Kruckenberg delivers life-defining Chapel talk

October 09, 2018 / by / 1 Comment
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Brian Kruckenberg of New City Church addresses Chapel on Monday. (Photo by Katie Severns)

For me to live is Christ, and to die is gain. – Philippians 1:21

By Rick Vacek
GCU News Bureau

Brian Kruckenberg calls that a bumper sticker or coffee cup verse, “or a verse you might tattoo in Greek on your forearm if you’re really cool.”

And while the Philippians weren’t concerned with trying to affix it to their belongings or bodies, it had great meaning to a fledgling church that was being persecuted – just as it should have great meaning today.    

In delivering that message to Chapel on Monday morning at Grand Canyon University Arena, the Lead Pastor of New City Church in Phoenix also brought with him, essentially, two types of dictionaries – the standard one we all use, and the spiritual one God uses.

“Definitions matter,” he emphasized.

He began with this quote from Socrates: “The beginning of wisdom is the definition of terms.” Then he shared the Merriam-Webster definition of the word “definition” – “a statement expressing the essential nature of something.”

The essential nature of his talk was this:

“How do you define your life?”

It’s a question that affects your outlook on life:

Do you define your life by how many friends you have? By what you have accomplished? Kruckenberg warned against defining it by things of this world.

It’s even dangerous, he said, to make your definition something along the lines of “I’m a good person.”

“It’s right to want to do things that are morally responsible and correct, but if your life definition … depends on how well you’re doing at the moment, well, what happens when you have a bad day? What happens when you lie? What happens when you sin (because we all do)? Well, your life’s definition can’t hinge upon yourself.”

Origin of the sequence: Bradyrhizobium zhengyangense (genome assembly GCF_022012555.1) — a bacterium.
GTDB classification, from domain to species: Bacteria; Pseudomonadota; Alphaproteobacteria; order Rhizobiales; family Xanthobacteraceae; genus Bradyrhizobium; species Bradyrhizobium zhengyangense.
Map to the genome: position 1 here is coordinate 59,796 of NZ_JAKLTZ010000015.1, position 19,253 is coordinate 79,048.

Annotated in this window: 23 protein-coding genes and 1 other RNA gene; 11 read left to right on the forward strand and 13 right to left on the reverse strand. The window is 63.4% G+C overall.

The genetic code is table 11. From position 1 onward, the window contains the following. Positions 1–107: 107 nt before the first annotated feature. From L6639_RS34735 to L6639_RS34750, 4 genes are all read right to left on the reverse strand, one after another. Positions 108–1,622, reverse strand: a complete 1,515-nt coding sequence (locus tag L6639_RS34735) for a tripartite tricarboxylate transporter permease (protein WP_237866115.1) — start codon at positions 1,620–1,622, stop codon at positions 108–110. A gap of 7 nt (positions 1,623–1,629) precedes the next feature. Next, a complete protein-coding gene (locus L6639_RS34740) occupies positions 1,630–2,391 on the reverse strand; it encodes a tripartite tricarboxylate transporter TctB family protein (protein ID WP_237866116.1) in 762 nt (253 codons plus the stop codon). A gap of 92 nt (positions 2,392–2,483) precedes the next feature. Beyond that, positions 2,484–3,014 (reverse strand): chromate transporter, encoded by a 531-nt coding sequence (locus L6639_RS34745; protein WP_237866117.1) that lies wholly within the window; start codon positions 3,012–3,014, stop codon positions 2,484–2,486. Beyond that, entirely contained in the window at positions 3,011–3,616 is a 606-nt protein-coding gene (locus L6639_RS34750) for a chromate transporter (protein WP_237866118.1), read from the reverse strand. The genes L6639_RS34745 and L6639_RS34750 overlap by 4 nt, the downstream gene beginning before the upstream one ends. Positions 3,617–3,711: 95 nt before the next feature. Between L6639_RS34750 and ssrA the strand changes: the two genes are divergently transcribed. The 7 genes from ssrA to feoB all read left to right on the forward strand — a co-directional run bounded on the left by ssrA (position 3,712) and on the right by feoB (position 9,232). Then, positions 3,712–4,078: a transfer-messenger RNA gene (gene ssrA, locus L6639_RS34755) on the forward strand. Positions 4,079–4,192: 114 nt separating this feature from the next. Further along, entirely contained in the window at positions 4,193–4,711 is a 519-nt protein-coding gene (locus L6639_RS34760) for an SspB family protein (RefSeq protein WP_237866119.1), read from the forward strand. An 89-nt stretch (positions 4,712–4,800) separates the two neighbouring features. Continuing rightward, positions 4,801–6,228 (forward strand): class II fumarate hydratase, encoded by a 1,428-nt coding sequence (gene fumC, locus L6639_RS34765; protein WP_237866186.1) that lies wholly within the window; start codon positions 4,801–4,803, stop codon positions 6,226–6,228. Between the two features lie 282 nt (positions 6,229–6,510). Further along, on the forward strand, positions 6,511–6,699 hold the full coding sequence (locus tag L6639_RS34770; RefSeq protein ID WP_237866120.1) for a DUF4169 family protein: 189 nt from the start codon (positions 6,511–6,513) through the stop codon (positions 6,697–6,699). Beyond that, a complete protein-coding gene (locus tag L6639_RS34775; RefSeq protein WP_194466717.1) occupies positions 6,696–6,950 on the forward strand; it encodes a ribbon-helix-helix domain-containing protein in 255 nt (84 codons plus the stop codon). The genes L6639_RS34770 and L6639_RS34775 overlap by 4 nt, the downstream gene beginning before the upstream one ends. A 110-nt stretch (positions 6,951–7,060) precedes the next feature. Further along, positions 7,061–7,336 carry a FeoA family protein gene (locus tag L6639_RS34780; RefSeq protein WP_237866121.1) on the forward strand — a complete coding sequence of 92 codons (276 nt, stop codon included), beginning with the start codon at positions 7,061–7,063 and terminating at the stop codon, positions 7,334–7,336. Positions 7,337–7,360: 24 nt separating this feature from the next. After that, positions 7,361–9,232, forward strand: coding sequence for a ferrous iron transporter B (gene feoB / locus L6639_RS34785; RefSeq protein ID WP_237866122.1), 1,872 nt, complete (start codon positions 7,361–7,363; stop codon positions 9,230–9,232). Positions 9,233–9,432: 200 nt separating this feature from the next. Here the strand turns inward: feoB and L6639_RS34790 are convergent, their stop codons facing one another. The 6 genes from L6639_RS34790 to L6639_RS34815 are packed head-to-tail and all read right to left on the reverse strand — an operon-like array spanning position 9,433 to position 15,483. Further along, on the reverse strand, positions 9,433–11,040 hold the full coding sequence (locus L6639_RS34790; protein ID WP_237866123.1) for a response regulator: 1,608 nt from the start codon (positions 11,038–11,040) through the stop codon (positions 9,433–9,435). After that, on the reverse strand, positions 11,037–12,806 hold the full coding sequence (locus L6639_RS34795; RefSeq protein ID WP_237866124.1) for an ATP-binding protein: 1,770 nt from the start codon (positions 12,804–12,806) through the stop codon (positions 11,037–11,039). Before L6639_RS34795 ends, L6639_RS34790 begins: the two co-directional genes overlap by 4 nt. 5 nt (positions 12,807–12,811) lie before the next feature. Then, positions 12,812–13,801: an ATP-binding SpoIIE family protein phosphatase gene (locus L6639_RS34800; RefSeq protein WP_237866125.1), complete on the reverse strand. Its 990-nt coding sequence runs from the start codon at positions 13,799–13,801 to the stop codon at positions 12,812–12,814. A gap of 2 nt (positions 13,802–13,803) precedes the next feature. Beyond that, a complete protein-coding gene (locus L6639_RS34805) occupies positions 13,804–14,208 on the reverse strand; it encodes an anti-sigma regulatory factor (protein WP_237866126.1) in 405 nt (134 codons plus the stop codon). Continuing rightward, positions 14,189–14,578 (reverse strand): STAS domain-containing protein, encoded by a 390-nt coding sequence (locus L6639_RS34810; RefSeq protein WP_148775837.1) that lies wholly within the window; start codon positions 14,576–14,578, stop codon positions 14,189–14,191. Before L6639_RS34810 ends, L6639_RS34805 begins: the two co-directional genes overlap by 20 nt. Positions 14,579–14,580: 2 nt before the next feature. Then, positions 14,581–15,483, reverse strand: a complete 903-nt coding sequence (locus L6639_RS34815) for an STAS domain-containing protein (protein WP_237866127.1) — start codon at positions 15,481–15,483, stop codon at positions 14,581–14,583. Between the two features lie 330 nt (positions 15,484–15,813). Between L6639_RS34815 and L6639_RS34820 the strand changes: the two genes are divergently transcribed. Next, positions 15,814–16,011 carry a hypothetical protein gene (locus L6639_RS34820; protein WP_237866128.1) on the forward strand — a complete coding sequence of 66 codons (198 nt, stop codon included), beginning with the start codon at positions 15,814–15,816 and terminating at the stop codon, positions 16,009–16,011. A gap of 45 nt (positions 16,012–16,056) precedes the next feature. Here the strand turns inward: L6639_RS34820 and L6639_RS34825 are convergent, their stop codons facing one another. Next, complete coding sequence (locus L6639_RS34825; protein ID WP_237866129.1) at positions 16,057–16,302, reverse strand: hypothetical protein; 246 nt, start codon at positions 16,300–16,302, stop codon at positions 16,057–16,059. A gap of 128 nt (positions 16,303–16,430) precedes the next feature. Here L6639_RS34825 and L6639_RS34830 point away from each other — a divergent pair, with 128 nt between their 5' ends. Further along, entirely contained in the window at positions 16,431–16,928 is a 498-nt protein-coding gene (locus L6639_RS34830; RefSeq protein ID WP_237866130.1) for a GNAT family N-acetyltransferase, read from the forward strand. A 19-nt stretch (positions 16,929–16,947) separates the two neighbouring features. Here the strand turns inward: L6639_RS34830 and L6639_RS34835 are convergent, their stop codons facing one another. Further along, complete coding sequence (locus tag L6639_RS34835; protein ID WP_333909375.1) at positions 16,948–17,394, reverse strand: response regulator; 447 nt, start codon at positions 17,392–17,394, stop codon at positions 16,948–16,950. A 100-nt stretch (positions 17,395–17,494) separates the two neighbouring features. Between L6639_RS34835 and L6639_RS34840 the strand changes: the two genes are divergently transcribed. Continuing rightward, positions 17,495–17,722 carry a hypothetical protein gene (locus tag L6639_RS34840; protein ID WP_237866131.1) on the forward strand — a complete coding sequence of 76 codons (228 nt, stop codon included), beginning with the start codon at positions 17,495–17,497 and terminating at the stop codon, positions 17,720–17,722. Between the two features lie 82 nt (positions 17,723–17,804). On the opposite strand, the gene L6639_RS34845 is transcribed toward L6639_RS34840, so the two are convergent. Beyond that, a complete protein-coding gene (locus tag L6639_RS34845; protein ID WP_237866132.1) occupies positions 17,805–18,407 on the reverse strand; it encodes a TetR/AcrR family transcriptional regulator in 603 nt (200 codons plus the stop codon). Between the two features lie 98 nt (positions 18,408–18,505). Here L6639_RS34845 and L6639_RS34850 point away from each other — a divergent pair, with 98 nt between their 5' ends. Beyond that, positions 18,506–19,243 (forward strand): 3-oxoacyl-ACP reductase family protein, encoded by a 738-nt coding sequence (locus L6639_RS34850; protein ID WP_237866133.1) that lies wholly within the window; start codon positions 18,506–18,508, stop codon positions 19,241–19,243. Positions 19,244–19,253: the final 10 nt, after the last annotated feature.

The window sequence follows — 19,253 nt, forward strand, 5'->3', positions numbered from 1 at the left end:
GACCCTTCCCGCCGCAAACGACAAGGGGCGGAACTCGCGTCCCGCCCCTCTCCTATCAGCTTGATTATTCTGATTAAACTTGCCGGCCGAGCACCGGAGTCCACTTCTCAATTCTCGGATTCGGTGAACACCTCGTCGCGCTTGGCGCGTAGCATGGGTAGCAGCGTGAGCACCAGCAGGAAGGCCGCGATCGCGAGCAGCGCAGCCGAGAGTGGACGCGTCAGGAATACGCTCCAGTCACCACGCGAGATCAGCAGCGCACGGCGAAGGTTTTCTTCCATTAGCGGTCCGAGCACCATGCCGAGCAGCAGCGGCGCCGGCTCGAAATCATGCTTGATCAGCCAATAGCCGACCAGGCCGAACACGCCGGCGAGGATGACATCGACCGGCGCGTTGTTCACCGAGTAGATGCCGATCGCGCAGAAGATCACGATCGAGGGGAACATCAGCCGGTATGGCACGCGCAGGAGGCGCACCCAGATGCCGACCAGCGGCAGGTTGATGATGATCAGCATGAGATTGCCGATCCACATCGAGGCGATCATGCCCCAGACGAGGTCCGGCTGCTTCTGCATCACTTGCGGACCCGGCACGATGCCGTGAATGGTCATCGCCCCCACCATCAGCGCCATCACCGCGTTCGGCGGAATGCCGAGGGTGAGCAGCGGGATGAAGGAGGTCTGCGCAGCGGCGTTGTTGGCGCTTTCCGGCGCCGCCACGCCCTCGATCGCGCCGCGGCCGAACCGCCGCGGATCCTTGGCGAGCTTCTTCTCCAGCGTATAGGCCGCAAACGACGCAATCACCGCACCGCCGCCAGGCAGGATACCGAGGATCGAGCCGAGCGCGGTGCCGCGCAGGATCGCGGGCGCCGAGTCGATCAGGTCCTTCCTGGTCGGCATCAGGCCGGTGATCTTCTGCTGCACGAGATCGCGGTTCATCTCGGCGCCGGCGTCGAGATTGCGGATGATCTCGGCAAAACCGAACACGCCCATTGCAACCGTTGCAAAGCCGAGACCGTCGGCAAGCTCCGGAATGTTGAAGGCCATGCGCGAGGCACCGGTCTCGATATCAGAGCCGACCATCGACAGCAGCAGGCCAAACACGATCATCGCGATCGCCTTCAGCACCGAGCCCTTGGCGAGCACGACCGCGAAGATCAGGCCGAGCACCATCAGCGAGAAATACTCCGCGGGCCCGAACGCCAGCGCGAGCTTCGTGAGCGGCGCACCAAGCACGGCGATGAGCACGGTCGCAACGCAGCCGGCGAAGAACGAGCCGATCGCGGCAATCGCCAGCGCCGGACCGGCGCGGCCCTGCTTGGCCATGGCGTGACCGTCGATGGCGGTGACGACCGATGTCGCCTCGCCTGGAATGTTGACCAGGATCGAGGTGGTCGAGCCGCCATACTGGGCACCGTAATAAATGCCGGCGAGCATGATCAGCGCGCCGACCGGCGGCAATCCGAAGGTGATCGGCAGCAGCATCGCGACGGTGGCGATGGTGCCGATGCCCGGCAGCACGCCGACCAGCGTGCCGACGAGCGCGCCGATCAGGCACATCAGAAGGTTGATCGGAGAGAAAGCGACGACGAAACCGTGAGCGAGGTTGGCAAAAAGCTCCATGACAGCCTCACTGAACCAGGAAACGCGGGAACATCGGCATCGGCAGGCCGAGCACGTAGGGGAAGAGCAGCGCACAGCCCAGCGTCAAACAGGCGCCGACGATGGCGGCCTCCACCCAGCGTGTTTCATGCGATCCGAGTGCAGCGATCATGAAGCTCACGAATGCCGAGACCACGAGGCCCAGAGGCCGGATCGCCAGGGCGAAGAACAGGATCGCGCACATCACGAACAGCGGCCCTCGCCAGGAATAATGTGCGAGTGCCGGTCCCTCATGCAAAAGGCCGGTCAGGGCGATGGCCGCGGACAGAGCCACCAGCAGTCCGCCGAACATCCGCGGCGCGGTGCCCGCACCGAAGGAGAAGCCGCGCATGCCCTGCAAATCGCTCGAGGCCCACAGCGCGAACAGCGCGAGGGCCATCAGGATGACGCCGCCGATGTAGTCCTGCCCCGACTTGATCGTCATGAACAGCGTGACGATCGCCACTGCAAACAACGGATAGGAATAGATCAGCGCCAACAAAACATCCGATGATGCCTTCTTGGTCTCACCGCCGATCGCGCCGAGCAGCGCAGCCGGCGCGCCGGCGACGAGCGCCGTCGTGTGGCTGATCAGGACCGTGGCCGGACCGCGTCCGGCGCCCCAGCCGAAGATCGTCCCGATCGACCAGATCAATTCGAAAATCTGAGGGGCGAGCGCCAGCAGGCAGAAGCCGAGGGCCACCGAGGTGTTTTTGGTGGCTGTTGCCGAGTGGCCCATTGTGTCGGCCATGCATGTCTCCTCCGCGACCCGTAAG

It’s a question that affects the order of your life:

The order of Paul’s life was pretty clear:

“Paul’s definition of life was Christ, so the order of his life wasn’t his plans, then God’s plans. It was God’s plans, then his plans,” Kruckenberg said.

He told one of his favorite biblical stories, that of Shadrach, Meshach and Abednego, who chose to be thrown into a blazing furnace rather than obey King Nebuchadnezzar’s command to worship a false god. When they emerged from the inferno unharmed, the king said (Daniel 3:28-29):

“Praise be to the God of Shadrach, Meshach and Abednego, who has sent His angel and rescued His servants! They trusted in Him and defied the king’s command and were willing to give up their lives rather than serve or worship any god except their own God. Therefore I decree that the people of any nation or language who say anything against the God of Shadrach, Meshach and Abednego be cut into pieces and their houses be turned into piles of rubble, for no other god can save in this way.”